When it was released back in 2012, the NeoGeo X was supposed to mark the glorious revival of a brand that was once considered the Rolls Royce of gaming.
However, the machine didn't quite live up to expectations.
A combination of outdated software delivery methods and less-than-stellar hardware resulted in a system that was almost comically overpriced at £179.99.
The story of the NeoGeo X is far from finished, though. The most recent twist is that IP owner SNK Playmore has terminated its agreement with Tommo Inc., the firm that manufactures the machine under licence.
Tommo has countered this, stating that it has the right to continue making the NeoGeo X until 2016.
Irrespective of the somewhat baffling legal battle currently raging around the console, the NeoGeo X has recently become a lot more desirable thanks to industrious hackers who have managed to 'jailbreak' the console and unlock its potential as an emulation platform.
The console was actually hacked some time ago, but the recent v500/v500a firmware update included the removal of homebrew functionality. Thankfully, it has since been restored via the NGX Tool, a special cable which enables you to upload the custom firmware and thereby run emulators on the console.
The consoles supported so far are the Mega Drive, SNES, NES, Game Boy, Game Boy Advance, Atari 2600, Capcom CPS arcade system, PSone, and - of course - the NeoGeo itself.
While the NeoGeo might seem like an odd inclusion when you consider that the NeoGeo X is designed to replicate the very same classic console out of the box, you can get access to every game released with a hacked handheld and not be limited to the handful of titles published - on SD cards, no less - by Tommo so far.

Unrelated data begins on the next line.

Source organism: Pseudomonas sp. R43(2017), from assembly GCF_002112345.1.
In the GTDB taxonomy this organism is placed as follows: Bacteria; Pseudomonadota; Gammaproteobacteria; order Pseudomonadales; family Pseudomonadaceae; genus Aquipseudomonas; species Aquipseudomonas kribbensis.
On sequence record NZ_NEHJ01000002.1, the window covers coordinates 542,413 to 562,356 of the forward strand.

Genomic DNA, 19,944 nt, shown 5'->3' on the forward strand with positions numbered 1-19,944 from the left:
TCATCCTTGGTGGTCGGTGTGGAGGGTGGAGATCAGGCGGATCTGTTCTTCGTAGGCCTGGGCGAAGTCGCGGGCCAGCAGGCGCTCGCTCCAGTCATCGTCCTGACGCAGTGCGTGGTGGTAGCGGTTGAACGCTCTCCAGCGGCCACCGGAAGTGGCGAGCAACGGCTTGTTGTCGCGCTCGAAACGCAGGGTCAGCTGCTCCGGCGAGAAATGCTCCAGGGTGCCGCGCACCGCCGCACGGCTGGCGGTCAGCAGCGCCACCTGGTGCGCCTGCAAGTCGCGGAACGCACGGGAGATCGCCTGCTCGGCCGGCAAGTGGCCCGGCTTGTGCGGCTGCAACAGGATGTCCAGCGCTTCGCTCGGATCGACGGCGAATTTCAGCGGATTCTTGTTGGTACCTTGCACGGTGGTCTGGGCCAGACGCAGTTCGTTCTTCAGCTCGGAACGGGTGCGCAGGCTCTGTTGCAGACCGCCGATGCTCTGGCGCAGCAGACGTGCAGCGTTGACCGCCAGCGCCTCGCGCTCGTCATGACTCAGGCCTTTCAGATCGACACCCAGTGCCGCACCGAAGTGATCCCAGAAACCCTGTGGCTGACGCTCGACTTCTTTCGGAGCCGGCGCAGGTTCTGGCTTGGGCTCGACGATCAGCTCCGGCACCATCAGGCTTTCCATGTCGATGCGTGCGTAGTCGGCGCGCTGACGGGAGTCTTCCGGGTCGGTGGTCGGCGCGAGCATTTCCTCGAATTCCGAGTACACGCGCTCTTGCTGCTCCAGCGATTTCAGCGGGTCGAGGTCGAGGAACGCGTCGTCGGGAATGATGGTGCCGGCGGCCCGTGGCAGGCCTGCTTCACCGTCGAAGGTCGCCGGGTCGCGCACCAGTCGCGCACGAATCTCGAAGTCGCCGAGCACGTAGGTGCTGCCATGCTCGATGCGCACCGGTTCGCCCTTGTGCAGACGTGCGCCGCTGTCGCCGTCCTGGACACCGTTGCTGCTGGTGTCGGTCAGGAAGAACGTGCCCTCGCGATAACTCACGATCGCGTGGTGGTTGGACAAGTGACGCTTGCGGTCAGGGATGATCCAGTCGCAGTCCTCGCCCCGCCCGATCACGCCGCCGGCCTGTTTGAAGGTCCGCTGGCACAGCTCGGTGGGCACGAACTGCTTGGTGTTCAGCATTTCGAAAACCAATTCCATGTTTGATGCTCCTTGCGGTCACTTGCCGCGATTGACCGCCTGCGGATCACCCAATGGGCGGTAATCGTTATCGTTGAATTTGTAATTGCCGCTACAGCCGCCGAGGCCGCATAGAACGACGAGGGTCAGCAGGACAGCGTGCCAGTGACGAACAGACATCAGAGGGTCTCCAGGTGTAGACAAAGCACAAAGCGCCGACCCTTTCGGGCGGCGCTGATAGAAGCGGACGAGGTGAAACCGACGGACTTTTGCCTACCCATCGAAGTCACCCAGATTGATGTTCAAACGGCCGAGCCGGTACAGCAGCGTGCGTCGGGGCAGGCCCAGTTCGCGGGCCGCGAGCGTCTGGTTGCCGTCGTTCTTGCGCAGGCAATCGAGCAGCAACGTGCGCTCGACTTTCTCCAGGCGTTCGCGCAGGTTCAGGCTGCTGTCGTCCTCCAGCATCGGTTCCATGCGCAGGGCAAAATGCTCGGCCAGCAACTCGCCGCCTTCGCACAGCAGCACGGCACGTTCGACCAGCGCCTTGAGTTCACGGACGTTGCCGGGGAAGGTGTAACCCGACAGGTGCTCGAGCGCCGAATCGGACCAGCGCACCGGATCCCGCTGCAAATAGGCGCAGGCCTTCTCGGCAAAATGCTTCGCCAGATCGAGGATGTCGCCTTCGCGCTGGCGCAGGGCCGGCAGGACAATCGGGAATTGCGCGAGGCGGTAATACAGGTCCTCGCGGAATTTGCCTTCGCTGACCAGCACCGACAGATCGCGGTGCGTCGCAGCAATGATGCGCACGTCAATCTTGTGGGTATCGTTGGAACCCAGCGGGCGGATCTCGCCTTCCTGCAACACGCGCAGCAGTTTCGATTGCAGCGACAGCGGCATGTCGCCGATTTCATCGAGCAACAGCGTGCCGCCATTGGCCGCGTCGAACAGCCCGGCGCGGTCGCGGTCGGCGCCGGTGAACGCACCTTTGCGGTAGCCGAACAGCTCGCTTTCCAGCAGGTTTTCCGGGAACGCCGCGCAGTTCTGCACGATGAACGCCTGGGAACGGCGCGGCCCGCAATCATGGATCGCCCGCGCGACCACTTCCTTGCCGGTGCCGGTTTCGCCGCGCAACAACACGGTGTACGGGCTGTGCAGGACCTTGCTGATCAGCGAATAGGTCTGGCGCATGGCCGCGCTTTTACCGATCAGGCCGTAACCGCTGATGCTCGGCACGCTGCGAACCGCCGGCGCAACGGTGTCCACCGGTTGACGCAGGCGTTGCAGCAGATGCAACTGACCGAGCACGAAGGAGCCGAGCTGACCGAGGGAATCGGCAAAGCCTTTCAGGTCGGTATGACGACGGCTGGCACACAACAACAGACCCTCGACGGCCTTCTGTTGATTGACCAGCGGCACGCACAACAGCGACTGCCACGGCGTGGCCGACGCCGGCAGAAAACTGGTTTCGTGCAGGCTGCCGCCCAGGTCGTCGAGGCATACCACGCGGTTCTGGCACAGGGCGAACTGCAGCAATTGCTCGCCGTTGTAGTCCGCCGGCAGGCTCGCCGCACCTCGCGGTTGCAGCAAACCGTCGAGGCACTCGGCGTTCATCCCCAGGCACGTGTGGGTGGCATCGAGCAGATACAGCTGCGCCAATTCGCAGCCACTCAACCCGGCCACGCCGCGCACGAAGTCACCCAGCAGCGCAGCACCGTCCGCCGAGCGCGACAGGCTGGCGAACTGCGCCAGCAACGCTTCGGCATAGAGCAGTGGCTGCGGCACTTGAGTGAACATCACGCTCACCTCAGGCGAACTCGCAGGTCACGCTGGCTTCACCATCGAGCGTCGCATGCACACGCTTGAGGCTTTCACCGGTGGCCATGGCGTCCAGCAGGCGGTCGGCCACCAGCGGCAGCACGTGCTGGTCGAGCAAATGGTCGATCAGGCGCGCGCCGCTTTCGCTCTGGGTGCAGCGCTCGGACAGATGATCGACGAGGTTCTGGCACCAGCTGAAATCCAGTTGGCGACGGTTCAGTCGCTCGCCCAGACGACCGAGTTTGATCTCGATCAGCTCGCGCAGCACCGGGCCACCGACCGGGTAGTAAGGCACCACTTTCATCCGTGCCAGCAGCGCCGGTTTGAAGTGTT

Once you've got the requisite items, hacking the NeoGeo X is a relatively straightforward affair. It requires a PC and an image writer program, which enables you to write the hacked firmware to an SD card.
You can then connect the NGX Tool to your NeoGeo X console to deploy the revised firmware - a process that will be familiar to anyone who has purchased the NeoGeo X 15-in-1 Mega Pack, which includes a "rocket" cable for installing a (legitimate) firmware update.
With the hacked firmware in place, it's simply a matter of connecting your NeoGeo X console to your PC and dragging and dropping ROMs in the relevant folders.
The key thing to remember is that some of the emulators won't work with zipped ROMs. For example, the Mega Drive and SNES emulators require .smd and .sfc files, respectively.
In case you were worried about harming the machine, the 20 pre-installed NeoGeo games that come with the console remain intact, and the system functions just as it did before - the key difference is that you open up a suite of emulator options by selecting the SD card option.
Bearing in mind that the NeoGeo X is apparently based on the Dingoo A320, it's perhaps unwise to expect emulation performance on par with the Tegra 4-powered Nvidia Shield.
CPS1 and CPS2 emulation is surprisingly good, while the Mega Drive and SNES can suffer from dropped frames and patchy sound. The Game Boy Advance also has audio issues, but these could well be remedied over time as more hacked firmware hits the web.
Even with these performance niggles, it's still a welcome development. And it will undoubtedly give your NeoGeo X a new lease of life as a result.
It remains to be seen how SNK Playmore and Tommo's legal wrangles will pan out. Both sides are steadfastly refusing to back down, which could mean that the NeoGeo X becomes something of a collector's item.
If that proves to be the case, it might not actually be a terrible idea to pick one up now, while stock is still readily available.
At least with this hack in place, you know that you can get your money's worth out of the system by transforming it into a one-stop resource for all your retro gaming needs... and not just NeoGeo-flavoured ones, either.